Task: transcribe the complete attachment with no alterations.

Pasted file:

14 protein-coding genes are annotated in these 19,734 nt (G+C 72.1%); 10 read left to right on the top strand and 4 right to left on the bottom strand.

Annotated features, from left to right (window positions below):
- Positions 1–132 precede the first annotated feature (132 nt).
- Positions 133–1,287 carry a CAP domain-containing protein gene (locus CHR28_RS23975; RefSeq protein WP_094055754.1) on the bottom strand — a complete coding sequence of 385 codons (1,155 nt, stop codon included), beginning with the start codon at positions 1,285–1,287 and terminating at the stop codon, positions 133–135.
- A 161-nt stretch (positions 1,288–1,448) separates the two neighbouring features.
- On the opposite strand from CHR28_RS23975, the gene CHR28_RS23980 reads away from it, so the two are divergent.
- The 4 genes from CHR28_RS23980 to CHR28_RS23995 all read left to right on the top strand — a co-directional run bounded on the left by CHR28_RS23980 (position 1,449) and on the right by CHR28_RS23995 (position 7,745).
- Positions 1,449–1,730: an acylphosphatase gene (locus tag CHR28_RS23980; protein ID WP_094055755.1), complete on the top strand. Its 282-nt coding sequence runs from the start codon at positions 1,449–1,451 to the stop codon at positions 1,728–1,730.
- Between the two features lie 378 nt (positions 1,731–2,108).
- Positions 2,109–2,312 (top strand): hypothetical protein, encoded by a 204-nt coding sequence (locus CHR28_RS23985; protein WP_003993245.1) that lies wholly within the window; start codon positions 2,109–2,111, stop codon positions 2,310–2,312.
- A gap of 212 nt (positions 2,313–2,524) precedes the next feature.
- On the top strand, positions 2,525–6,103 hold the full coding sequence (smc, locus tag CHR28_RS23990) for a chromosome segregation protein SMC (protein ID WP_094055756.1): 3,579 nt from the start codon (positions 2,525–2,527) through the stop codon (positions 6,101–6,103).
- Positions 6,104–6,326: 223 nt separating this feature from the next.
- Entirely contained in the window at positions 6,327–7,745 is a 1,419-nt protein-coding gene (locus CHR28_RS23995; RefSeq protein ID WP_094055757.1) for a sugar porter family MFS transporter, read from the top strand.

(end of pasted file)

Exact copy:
14 protein-coding genes are annotated in these 19,734 nt (G+C 72.1%); 10 read left to right on the top strand and 4 right to left on the bottom strand.

Annotated features, from left to right (window positions below):
- Positions 1–132 precede the first annotated feature (132 nt).
- Positions 133–1,287 carry a CAP domain-containing protein gene (locus CHR28_RS23975; RefSeq protein WP_094055754.1) on the bottom strand — a complete coding sequence of 385 codons (1,155 nt, stop codon included), beginning with the start codon at positions 1,285–1,287 and terminating at the stop codon, positions 133–135.
- A 161-nt stretch (positions 1,288–1,448) separates the two neighbouring features.
- On the opposite strand from CHR28_RS23975, the gene CHR28_RS23980 reads away from it, so the two are divergent.
- The 4 genes from CHR28_RS23980 to CHR28_RS23995 all read left to right on the top strand — a co-directional run bounded on the left by CHR28_RS23980 (position 1,449) and on the right by CHR28_RS23995 (position 7,745).
- Positions 1,449–1,730: an acylphosphatase gene (locus tag CHR28_RS23980; protein ID WP_094055755.1), complete on the top strand. Its 282-nt coding sequence runs from the start codon at positions 1,449–1,451 to the stop codon at positions 1,728–1,730.
- Between the two features lie 378 nt (positions 1,731–2,108).
- Positions 2,109–2,312 (top strand): hypothetical protein, encoded by a 204-nt coding sequence (locus CHR28_RS23985; protein WP_003993245.1) that lies wholly within the window; start codon positions 2,109–2,111, stop codon positions 2,310–2,312.
- A gap of 212 nt (positions 2,313–2,524) precedes the next feature.
- On the top strand, positions 2,525–6,103 hold the full coding sequence (smc, locus tag CHR28_RS23990) for a chromosome segregation protein SMC (protein ID WP_094055756.1): 3,579 nt from the start codon (positions 2,525–2,527) through the stop codon (positions 6,101–6,103).
- Positions 6,104–6,326: 223 nt separating this feature from the next.
- Entirely contained in the window at positions 6,327–7,745 is a 1,419-nt protein-coding gene (locus CHR28_RS23995; RefSeq protein ID WP_094055757.1) for a sugar porter family MFS transporter, read from the top strand.